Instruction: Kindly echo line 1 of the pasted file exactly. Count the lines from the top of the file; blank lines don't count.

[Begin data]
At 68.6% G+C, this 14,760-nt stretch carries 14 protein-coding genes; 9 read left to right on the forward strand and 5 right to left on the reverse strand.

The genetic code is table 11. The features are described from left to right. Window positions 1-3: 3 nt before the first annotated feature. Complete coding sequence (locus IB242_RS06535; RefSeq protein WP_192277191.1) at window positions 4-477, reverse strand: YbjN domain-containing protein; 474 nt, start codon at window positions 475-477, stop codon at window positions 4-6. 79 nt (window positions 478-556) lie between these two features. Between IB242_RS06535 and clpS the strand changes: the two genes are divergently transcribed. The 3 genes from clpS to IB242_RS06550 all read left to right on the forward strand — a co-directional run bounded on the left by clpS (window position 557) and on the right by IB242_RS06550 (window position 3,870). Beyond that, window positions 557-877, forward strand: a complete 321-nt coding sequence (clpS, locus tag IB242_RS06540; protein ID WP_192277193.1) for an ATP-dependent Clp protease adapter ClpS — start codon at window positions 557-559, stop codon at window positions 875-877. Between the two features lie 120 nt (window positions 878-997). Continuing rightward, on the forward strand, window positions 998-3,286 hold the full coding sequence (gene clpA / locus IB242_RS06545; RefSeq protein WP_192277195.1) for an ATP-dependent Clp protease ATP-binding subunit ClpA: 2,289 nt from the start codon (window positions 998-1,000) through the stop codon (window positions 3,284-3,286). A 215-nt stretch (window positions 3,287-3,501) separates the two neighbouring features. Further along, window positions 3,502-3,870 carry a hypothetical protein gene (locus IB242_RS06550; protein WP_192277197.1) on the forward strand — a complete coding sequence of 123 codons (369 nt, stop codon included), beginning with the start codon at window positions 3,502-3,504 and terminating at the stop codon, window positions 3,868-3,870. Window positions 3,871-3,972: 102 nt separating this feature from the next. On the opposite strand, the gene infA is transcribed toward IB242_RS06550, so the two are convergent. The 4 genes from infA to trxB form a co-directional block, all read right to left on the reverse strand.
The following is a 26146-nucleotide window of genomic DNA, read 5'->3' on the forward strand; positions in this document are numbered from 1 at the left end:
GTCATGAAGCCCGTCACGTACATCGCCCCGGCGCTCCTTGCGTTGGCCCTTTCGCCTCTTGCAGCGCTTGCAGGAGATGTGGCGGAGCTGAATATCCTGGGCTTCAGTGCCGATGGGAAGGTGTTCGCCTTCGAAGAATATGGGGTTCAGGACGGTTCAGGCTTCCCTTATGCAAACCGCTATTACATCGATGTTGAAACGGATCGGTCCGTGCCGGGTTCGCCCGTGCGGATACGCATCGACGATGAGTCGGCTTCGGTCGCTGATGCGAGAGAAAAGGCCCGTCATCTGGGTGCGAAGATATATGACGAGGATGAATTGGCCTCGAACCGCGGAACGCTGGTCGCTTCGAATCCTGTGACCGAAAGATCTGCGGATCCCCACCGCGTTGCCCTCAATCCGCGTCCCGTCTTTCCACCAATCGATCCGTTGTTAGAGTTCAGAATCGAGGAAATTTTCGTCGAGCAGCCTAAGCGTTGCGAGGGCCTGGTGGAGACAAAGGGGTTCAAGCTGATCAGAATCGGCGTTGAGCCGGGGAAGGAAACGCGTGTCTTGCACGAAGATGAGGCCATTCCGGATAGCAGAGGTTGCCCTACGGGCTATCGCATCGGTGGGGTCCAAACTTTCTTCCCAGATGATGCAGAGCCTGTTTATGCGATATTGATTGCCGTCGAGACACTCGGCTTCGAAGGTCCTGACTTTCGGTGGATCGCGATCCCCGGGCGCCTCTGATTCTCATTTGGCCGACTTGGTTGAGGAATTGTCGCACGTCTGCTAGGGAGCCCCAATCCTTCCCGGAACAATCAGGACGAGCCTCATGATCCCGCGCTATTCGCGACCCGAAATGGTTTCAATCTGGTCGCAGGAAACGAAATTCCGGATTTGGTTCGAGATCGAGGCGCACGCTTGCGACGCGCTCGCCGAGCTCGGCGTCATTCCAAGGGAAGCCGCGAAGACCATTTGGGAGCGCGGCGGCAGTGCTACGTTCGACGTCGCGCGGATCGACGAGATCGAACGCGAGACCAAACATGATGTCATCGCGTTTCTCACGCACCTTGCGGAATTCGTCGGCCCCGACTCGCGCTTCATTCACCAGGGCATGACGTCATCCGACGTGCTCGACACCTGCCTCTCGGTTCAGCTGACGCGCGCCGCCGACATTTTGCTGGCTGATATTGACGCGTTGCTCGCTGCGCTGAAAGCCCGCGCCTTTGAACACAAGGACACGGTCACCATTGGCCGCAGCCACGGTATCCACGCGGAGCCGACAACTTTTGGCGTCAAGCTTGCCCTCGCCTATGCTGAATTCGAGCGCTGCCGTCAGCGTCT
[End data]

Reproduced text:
At 68.6% G+C, this 14,760-nt stretch carries 14 protein-coding genes; 9 read left to right on the forward strand and 5 right to left on the reverse strand.